Seminars in Moral Philosophy Week 4 MT08
|Event Name||Seminars in Moral Philosophy Week 4 MT08|
|Start Date||3rd Nov 2008 4:30pm|
|End Date||3rd Nov 2008 6:30pm|
Steven Lee (Hobart and William Smith Colleges) to be held in the Lecture Room, 10 Merton Street, Oxford - Seminars in Moral Philosophy webpage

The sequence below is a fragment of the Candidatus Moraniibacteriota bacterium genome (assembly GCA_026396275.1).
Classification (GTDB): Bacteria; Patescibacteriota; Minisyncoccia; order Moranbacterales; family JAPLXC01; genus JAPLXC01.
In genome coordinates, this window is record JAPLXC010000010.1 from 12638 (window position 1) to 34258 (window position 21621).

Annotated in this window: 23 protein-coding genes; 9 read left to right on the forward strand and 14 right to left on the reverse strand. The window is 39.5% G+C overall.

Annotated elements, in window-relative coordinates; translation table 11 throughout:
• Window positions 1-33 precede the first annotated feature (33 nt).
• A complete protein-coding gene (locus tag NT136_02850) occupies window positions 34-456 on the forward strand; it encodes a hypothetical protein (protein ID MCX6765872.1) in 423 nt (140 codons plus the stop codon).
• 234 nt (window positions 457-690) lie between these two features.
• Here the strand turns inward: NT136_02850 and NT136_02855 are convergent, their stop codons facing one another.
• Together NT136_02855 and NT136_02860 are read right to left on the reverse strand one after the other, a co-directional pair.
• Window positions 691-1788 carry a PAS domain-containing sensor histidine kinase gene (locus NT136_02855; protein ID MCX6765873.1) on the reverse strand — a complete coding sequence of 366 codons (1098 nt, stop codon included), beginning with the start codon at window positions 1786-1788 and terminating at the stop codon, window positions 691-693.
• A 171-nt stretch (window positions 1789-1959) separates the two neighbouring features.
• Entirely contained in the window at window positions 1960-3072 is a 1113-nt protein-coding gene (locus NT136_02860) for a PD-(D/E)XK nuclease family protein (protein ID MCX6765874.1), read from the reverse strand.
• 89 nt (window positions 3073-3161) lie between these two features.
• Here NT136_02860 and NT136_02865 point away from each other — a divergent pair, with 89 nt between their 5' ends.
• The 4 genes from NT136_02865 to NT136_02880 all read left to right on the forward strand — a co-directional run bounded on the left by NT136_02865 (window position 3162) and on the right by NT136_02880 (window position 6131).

This paper addresses the debate over whether the traditional rules of jus in bello, discrimination and proportionality, are mere conventions rather than basic moral principles. (This debate is the subject of a recent collection edited by Henry Shue and David Rodin, Just and Unjust Warriors.) These rules assume the theses of the moral symmetry of combatants and the independence of jus ad bellum and jus in bello. Some critics have argued that these theses are false on the grounds that ordinary morality regards fighting for an unjust cause as impermissible, while the two rules do not. This implies that the rules must be mere conventions. I argue that there are good reasons to regard the critics’ position as implausible, and that warfare should be understood to be a realm morally apart from ordinary life, one to which different moral rules apply. My argument for this last point is aided by an analogy with Rawls’s view that social justice takes a different subject (the basic structure) than do other aspects of morality.